From connected fridges to sensors in our bodies, tech giants have predicted the next big thing for the next decade. In their predictions for the future of the Internet of Things, they gave us better health, simple technology and more convenience
With the very first International Workshop on the Future of the Internet of Things in Chennai, where chief tech watchers and the movers and shakers from the world of tech convened to discuss the next big thing, the likes of Google and Microsoft, Facebook and Apple, were expecting big things.
These tech giants are certainly at the forefront of the movement, and have been trying to predict the impact of this movement and its future trajectory for a number of years now. At the workshop, they gave us some ideas on what we could expect the IoT to look like in the next ten years, and many of these are already present in some form or the other in our daily lives. Here’s what we can expect to be quite a technological revolution:
Every element of the home and the contents of our lives will be linked to the internet, if it’s not already. We’ll be able to install sensors everywhere, from our fridges, our shoes, our clothing and even our bodies. They’ll gather data, from your blood sugar levels and height to your mood and behaviour, and from that data will emerge an understanding of how healthy or unhealthy you are, and what to do about it. Imagine if this all connected to catering software in Australia, which might be the only place to source a certain type of meat you serve as your specialty dish!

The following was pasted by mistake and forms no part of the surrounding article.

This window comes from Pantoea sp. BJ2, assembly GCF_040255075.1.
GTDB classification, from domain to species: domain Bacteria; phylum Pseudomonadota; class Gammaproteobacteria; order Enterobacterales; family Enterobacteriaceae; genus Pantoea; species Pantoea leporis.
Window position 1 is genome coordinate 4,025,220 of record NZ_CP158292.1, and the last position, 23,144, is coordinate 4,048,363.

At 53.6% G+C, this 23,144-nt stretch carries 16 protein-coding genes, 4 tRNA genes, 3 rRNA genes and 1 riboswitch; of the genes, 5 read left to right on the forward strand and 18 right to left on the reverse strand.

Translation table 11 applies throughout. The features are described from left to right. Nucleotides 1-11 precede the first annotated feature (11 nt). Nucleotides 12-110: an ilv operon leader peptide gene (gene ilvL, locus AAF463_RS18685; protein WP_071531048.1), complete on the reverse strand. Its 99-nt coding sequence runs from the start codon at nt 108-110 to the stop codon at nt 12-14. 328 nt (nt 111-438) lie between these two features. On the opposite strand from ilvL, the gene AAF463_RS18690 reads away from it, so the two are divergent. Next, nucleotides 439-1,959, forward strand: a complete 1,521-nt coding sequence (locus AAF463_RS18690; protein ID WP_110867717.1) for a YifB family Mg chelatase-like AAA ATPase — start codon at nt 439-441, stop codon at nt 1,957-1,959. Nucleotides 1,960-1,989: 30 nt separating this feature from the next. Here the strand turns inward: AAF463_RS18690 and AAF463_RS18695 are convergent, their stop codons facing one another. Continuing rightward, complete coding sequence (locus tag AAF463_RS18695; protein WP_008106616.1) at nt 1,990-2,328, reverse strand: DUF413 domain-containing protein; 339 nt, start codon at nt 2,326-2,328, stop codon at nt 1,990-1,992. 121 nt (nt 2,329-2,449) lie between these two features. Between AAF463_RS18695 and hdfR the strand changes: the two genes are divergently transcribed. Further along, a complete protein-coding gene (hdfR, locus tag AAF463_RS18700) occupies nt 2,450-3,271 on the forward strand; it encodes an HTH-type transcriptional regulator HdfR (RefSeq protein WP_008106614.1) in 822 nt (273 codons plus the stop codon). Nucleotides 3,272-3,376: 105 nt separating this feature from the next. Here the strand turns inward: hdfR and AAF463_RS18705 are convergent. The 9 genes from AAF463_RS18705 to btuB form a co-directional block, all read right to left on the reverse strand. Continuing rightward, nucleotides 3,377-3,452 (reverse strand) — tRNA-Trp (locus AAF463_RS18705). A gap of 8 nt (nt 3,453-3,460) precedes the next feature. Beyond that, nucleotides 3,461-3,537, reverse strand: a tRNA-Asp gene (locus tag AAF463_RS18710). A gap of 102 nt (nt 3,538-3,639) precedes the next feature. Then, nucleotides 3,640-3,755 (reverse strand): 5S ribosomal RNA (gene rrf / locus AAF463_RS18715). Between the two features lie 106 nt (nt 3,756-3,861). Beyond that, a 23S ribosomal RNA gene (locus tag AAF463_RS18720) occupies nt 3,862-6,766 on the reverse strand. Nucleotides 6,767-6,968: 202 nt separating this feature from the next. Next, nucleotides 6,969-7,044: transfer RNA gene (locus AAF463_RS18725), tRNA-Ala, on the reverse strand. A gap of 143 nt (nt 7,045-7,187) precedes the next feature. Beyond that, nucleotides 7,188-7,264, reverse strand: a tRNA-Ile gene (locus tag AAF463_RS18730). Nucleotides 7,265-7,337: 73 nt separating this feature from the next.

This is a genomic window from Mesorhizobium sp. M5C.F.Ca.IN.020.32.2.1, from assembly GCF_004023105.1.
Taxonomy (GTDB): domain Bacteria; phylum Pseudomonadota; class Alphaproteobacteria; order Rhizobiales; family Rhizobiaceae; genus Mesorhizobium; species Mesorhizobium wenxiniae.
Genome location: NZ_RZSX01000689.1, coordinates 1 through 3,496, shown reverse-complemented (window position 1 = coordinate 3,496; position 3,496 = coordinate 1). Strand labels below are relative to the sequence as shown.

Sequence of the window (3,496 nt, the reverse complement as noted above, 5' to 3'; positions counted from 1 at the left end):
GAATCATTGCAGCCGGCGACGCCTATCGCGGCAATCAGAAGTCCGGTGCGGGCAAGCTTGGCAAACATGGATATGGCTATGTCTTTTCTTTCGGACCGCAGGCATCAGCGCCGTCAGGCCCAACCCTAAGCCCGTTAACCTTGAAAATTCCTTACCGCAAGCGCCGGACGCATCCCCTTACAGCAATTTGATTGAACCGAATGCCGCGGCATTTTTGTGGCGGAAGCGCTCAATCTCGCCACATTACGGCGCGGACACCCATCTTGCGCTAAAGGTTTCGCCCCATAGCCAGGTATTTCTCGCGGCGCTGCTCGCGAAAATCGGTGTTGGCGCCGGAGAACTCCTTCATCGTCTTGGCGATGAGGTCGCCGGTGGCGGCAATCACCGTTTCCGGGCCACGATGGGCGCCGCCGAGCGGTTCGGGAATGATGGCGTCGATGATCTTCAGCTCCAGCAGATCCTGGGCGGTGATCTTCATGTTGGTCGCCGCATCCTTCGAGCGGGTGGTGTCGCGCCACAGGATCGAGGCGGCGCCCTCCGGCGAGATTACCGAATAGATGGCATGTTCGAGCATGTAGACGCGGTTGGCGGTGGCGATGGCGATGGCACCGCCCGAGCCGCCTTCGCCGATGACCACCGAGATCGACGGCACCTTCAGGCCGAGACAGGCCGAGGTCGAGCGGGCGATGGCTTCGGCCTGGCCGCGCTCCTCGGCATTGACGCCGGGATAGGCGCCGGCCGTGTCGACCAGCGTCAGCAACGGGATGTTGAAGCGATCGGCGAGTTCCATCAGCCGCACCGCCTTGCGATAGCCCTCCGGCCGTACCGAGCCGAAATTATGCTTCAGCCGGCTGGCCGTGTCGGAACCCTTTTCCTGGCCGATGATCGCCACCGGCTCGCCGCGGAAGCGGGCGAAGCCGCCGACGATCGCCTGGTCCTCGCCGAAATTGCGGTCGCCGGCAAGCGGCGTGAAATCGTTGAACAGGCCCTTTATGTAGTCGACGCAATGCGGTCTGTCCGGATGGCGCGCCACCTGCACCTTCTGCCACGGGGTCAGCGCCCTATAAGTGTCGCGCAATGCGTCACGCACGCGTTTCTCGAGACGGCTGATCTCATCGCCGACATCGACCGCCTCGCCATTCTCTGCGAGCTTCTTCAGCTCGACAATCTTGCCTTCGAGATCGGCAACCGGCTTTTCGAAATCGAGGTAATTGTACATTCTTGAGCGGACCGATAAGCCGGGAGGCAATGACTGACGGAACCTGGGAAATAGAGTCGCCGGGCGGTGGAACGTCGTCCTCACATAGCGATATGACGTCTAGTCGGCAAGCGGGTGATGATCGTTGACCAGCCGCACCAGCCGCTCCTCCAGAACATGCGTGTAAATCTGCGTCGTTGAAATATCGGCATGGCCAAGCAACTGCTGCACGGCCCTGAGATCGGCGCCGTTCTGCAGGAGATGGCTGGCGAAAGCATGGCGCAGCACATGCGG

It’s only those with this type of foresight who are earmarked to make the best out of AI and the IoT.
More Sensors, Fewer Brains
Nike-funded Health and Performance Research Center is studying the role of music in exercise, using motion sensors to change the volume of the music when you run. Microsoft’s Cortana can tell when you’ve been working out, and alerts you to call your partner or boss.
Google Now can tell you when it’s best to go shopping, helping you to find the best deals for your groceries. The driverless car will be using all this information to predict where you’ll need to be.
Of course, they also talked about more brain-like tech, more like the Jarvis in the Iron Man films, but that’s another story altogether.
You might be surprised to learn that most of us don’t have devices that can truly be called “smart” and able to respond to voice or text commands. However, all this will change in the next decade, with the Internet of Things becoming an increasingly central part of our lives.
In particular, these home automation systems will be connected to the Internet of Things.
Vestibular mechanosensors in the soles of your shoes will be able to measure your stride, and the beats per minute of your heart, before the algorithms can detect it. They’ll then adjust the movement of the shoe, and there’ll be no more problems with worn-out running shoes, or those with bunions. It’ll be easy, but comfortable, and certainly faster and easier than a simple pedometer.
You’ll also be able to communicate with these devices by just talking to them, using one of the many other methods available at your disposal.